We had been looking at the various degrees of intimacy which God illustrates through wonderful metaphors – almost sacraments, in His Word. We are his “workmanship” – from the Greek “poema”, his listening and learning “sheep”, his obedient “child” and beloved “bride.”
The last two images of relationship lead us to the intimate embrace of the Father receiving back His repentant son, but also to the passionate embrace of the Bridegroom for His Bride.
I suddenly began to wonder in whose embrace I was in?
For many years I had been cultivating a growing experience of the “Father heart” of God. Like the son in Luke 15:20, I had learned to receive grace, provision and restoration in the loving arms of my Heavenly Father.
“But while he was still a long way off, his father saw him and was filled with compassion for him; he ran to his son, threw his arms around him and kissed him.”
But it was harder for me to feel the tender touch of the Bridegroom. I had discovered something of this a few years previously when I realised that my heart needed to deeply submit to the love of God. This submission is still leading me on a journey of discovery – limited of course by the now/not yet tension of experiencing God’s Kingdom in this fallen world, a journey of intimacy into the embrace of the Beloved.
“His left arm is under my head, and his right arm embraces me.” Song of Songs 2:6
“But who is embracing my soul?” I wondered. The Father or the Bridegroom Jesus? That’s at least 2 embraces in one God!
I found a measure of answer in coming back to a Trinitarian God. God is indeed three in one. Father, Son and Holy Spirit. You have the Father and you have the Heavenly Bridegroom Son Jesus. The Holy Spirit applies their embrace to our heart in the appropriate context.
The context of intimacy with the Father leans more to that of Provision – The Father knows what you need, He provides for all creation, He sacrifices the fattened calf, the Isaac, the redemptive ram – He is Yahweh Jireh, my loving Provider.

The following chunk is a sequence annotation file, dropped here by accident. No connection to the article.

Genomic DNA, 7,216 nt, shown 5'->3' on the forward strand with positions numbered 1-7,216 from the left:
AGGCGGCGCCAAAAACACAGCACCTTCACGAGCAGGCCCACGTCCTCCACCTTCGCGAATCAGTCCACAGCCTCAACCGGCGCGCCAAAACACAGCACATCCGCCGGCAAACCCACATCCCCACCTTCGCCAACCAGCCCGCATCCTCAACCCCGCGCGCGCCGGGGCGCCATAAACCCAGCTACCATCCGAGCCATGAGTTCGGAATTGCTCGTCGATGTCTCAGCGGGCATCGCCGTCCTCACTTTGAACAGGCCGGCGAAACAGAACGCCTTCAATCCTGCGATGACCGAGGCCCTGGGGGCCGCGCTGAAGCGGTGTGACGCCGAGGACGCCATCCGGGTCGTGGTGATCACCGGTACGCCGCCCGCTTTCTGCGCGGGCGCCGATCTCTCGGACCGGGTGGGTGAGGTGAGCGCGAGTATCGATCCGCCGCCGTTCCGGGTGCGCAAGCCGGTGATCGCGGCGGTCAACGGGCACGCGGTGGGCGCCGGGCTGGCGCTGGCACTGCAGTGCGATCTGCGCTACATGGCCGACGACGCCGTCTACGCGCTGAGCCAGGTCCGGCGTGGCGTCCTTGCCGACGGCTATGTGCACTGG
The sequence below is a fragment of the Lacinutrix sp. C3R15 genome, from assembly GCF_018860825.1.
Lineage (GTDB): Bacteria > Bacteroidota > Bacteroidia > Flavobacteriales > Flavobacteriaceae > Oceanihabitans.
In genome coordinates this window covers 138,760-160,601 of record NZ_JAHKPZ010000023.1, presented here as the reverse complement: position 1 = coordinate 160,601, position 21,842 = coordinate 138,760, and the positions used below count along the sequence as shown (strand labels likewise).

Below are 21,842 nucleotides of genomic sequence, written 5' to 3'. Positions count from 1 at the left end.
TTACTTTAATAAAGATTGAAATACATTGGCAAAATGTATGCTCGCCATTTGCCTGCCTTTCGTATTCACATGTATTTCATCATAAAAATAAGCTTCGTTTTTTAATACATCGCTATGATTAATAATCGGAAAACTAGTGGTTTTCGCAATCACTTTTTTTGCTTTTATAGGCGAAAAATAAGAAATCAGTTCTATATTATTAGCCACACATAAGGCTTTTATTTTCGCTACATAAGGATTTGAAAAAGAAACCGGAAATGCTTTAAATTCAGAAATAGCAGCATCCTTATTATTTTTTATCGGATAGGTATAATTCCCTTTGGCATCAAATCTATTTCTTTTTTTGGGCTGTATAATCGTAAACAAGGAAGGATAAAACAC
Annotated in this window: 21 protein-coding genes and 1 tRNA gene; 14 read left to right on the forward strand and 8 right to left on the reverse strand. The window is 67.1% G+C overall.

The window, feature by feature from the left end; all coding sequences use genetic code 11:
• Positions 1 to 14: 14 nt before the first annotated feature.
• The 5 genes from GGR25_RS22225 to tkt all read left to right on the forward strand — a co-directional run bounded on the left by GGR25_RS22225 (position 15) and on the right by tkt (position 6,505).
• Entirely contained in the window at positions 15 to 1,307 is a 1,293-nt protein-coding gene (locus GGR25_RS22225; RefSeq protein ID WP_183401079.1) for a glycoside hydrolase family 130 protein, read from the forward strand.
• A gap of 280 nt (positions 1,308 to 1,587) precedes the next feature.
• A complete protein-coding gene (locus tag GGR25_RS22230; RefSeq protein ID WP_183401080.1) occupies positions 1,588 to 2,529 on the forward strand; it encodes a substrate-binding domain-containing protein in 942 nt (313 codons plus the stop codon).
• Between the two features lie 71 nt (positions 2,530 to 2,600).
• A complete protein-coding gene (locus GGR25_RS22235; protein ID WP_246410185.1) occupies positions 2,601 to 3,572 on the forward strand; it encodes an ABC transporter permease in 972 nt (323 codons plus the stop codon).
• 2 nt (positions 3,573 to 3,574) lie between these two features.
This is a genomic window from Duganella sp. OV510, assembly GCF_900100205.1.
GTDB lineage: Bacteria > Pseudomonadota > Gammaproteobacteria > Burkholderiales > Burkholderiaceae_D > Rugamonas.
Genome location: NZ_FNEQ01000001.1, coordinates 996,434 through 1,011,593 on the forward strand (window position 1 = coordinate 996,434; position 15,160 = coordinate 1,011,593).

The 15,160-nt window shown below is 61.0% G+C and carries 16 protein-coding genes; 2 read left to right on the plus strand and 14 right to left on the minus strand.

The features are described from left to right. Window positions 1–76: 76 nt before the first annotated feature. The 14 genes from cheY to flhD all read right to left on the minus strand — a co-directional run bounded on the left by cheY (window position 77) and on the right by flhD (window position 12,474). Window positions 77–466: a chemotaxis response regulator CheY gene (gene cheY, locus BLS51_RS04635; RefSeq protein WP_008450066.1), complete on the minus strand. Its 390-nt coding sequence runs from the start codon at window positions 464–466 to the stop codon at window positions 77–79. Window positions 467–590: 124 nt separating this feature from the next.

We see the Holy Spirit bringing this intimacy to Christ Himself at His baptism in Luke 3:22 –
“…and the Holy Spirit descended on him in bodily form like a dove. And a voice came from heaven: “You are my Son, whom I love; with you I am well pleased.”
The context of intimacy with the Bridegroom is very much with a revelation of the resurrected Son. The Beloved in the Song of Songs is no “pièta” at the bloody foot of the cross. She is an ecstatic worshipper, enthralled with the beauty – as was John in his Revelation vision of Christ, of an eternal King. Compare Song of Songs 5:10-16 with Revelation 1:13-16 – Obviously the earthly Solomon is no match for the truly divine but the key here is to fall in love with the vibrant, eternally living love in Christ which transcends all things.
The context is that of Passion as the Holy Spirit once again applies this intimacy to the heart of the Church – both individually and universally, as she cries out for the Bridegroom in Revelation 22:17 –
“The Spirit and the bride say, “Come!”
We indeed tread on holy ground as we explore such things. Both “embraces” are important, but it seems that there may well be a whole new paradigm to discover in the embrace of the Bridegroom Son. For example:
A passionate view of mission.
The Father/child paradigm, as in Matthew 21:28, says “Son, go and work…”
The Bride in Song of Songs 1:4 doesn’t need asking: “Take me away with you – let us hurry!”
A passionate view of identity.
1 John 3:1-3 talks about how the Father has lavished His love upon us calling us “children of God.” Such hope calls us to “purify ourselves” in Holy obedience.
The Bridegroom’s perspective on His Beloved Church/Bride – she with no stain or wrinkle, takes us into a whole new dimension concerning our identity.
“All beautiful you are, my darling; there is no flaw in you.” Song of Songs 4:7
As the Prodigal son I have the privilege of “metanoia”, thinking again and turning back to the Father. The essential component of repentance is often found in our prayers and liturgies. We beat our breasts and say, “I have sinned…I am no longer worthy…” Luke 15:18-19. All very necessary and edifying this side of heaven. But while genuine repentance is useful, beware of getting locked into a repetitive ritual of superficial religious repentance which brings no lasting change and no living hope.
And if heaven should suddenly invade our human space? If the Holy Spirit applied the Bridegroom’s embrace in the midst of our everyday encounters? What might we pray?
“I am faint with love.” Song of Songs 2:5
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